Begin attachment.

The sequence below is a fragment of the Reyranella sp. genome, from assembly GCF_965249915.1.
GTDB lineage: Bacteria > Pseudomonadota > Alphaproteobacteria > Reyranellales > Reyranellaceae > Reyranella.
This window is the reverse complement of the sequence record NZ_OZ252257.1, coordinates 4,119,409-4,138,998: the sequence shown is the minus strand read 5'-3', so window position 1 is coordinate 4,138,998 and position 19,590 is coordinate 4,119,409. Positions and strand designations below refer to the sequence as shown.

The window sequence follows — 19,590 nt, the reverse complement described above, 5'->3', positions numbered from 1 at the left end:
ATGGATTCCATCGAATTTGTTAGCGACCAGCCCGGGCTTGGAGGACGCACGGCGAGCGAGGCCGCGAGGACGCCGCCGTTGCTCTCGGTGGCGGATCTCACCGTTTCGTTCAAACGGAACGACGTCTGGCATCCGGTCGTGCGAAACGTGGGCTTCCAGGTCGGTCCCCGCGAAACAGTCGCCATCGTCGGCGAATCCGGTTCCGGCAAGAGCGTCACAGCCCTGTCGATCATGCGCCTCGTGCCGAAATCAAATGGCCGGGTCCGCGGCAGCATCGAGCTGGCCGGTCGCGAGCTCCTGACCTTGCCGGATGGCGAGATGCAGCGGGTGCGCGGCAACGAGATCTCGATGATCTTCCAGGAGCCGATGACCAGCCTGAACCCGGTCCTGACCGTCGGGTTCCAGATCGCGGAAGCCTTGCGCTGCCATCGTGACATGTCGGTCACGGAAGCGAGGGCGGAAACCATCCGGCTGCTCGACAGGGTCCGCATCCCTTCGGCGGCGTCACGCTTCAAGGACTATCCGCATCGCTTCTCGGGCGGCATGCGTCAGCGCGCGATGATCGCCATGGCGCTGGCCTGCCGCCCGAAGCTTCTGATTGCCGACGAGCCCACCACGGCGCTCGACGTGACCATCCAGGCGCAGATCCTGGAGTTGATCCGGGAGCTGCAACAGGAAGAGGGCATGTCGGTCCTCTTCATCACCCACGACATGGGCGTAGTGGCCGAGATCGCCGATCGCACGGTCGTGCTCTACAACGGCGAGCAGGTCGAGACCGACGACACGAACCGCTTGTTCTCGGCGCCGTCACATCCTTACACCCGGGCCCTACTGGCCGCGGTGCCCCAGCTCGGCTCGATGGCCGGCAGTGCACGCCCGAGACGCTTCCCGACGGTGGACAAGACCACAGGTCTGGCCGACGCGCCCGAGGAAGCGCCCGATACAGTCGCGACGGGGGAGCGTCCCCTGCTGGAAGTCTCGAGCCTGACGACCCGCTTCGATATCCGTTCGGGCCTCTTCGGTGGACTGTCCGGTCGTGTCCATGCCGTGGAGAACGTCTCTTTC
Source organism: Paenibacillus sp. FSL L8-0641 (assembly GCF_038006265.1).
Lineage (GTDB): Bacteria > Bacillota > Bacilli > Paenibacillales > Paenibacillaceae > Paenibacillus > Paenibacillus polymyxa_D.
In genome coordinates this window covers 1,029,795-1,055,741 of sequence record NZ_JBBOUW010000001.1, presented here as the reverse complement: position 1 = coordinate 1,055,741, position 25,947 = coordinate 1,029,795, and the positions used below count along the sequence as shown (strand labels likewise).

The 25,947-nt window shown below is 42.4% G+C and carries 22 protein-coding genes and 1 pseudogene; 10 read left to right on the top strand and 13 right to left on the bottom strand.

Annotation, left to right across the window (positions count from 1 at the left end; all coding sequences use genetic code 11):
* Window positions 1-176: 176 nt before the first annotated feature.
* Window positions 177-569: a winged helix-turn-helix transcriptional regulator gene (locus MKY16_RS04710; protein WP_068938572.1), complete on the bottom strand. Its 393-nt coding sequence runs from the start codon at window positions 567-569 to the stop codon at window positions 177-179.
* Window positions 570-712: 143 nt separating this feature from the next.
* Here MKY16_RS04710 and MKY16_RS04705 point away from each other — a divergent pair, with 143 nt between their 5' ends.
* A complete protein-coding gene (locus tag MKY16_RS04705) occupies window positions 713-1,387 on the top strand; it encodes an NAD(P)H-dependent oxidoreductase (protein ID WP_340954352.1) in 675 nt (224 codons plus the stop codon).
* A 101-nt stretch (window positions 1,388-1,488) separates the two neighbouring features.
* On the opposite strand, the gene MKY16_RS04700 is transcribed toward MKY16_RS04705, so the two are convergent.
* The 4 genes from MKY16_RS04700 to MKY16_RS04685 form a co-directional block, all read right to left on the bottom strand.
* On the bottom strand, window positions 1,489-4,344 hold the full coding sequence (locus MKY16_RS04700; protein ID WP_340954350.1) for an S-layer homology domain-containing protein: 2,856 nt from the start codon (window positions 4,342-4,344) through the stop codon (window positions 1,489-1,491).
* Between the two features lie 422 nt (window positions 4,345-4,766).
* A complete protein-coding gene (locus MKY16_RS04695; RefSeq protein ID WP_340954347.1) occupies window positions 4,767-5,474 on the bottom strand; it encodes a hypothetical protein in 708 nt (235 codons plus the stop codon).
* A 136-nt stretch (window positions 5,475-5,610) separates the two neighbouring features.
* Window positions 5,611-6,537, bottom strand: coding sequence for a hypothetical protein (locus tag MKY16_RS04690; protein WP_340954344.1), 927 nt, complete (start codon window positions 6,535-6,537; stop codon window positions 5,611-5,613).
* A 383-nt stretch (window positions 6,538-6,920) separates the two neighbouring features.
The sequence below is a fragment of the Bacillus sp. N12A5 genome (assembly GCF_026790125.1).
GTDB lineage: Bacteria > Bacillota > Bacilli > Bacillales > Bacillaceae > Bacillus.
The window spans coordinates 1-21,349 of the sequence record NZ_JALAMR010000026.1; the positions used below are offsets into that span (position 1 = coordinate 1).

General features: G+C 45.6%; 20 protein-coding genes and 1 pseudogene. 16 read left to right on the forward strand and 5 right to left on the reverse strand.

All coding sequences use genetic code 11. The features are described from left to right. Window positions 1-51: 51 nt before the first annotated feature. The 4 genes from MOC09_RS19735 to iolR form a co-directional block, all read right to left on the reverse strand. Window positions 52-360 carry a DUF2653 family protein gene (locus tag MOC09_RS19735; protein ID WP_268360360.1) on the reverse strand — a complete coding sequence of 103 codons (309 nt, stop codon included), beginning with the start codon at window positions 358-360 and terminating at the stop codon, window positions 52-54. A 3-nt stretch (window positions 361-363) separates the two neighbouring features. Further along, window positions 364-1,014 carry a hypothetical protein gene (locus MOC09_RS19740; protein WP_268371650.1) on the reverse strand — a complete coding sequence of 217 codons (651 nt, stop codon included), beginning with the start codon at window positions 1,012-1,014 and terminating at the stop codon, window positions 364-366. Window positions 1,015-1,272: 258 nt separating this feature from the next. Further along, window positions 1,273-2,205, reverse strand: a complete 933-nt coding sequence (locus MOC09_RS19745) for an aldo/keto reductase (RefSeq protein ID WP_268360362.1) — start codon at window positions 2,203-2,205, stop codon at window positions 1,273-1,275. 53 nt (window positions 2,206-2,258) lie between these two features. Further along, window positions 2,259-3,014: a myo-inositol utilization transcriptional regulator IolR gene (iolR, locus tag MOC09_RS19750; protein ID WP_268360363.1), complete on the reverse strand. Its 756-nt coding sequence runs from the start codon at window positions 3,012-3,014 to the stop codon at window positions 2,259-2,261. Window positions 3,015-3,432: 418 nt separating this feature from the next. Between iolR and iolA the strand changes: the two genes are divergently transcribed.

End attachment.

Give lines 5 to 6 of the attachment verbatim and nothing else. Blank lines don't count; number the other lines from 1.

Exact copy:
ATGGATTCCATCGAATTTGTTAGCGACCAGCCCGGGCTTGGAGGACGCACGGCGAGCGAGGCCGCGAGGACGCCGCCGTTGCTCTCGGTGGCGGATCTCACCGTTTCGTTCAAACGGAACGACGTCTGGCATCCGGTCGTGCGAAACGTGGGCTTCCAGGTCGGTCCCCGCGAAACAGTCGCCATCGTCGGCGAATCCGGTTCCGGCAAGAGCGTCACAGCCCTGTCGATCATGCGCCTCGTGCCGAAATCAAATGGCCGGGTCCGCGGCAGCATCGAGCTGGCCGGTCGCGAGCTCCTGACCTTGCCGGATGGCGAGATGCAGCGGGTGCGCGGCAACGAGATCTCGATGATCTTCCAGGAGCCGATGACCAGCCTGAACCCGGTCCTGACCGTCGGGTTCCAGATCGCGGAAGCCTTGCGCTGCCATCGTGACATGTCGGTCACGGAAGCGAGGGCGGAAACCATCCGGCTGCTCGACAGGGTCCGCATCCCTTCGGCGGCGTCACGCTTCAAGGACTATCCGCATCGCTTCTCGGGCGGCATGCGTCAGCGCGCGATGATCGCCATGGCGCTGGCCTGCCGCCCGAAGCTTCTGATTGCCGACGAGCCCACCACGGCGCTCGACGTGACCATCCAGGCGCAGATCCTGGAGTTGATCCGGGAGCTGCAACAGGAAGAGGGCATGTCGGTCCTCTTCATCACCCACGACATGGGCGTAGTGGCCGAGATCGCCGATCGCACGGTCGTGCTCTACAACGGCGAGCAGGTCGAGACCGACGACACGAACCGCTTGTTCTCGGCGCCGTCACATCCTTACACCCGGGCCCTACTGGCCGCGGTGCCCCAGCTCGGCTCGATGGCCGGCAGTGCACGCCCGAGACGCTTCCCGACGGTGGACAAGACCACAGGTCTGGCCGACGCGCCCGAGGAAGCGCCCGATACAGTCGCGACGGGGGAGCGTCCCCTGCTGGAAGTCTCGAGCCTGACGACCCGCTTCGATATCCGTTCGGGCCTCTTCGGTGGACTGTCCGGTCGTGTCCATGCCGTGGAGAACGTCTCTTTC
Source organism: Paenibacillus sp. FSL L8-0641 (assembly GCF_038006265.1).